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In today’s Harvard Crimson, student columnist Sandra Korn puts forth a piece with a juicy headline: Don’t Teach For America. In it, she details her personal objection to programs like TFA that offer an alternate path to teaching in high-need communities. Because we believe so deeply in the power of one generation to change what’s possible for the next, we hope her piece will spark debate and dialogue on this country’s educational crisis across dining halls, lecture halls and late night study sessions in the days to come. But with so much riding on our ability to come together around meaningful solutions, we also hope these conversations will move beyond certain kneejerk misrepresentations Ms. Korn puts forth to include a few of the basic facts about our mission, program and approach.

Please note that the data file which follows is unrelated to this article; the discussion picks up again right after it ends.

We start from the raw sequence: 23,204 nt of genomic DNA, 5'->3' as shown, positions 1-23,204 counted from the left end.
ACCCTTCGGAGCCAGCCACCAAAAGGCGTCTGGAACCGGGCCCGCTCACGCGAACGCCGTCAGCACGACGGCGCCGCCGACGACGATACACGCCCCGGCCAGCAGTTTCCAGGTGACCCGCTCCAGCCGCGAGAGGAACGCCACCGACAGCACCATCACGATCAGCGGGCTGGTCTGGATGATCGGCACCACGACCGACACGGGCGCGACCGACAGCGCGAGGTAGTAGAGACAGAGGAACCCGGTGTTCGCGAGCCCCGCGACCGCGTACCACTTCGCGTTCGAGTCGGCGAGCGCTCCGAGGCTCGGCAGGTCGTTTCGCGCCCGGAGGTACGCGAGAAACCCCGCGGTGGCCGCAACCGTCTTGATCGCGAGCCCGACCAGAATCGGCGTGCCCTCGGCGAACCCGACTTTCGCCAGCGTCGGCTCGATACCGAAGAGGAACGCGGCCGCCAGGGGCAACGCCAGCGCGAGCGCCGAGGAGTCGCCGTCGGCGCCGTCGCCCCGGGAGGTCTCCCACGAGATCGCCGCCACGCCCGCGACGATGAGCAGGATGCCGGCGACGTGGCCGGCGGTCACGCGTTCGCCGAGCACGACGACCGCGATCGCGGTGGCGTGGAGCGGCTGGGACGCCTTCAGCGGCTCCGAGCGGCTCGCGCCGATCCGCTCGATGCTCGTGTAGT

Ultimately, we must decide what we want the debate on education in this country to look like. On the one hand, we can choose to demean certain educators and their pathway to this work – tossing around words like “neoliberal” and well-worn, inaccurate critiques that protect the status quo. On the other – following the lead of the Crimson editorial staff in their prompt response op-ed– we can have the tough, honest conversations it will take to make meaningful change for a generation of students that simply cannot wait. We cast our vote for the latter.
Becky O’Neill is a communications director for Teach For America. A native of New York City (and proud NJ transplant), she has the good fortune to spend her days hearing from ordinary people doing extraordinary things, from Chicago to the Carolinas. Becky has a B.A. from Princeton and an M.A. from Columbia’s Institute for Research in African American Studies.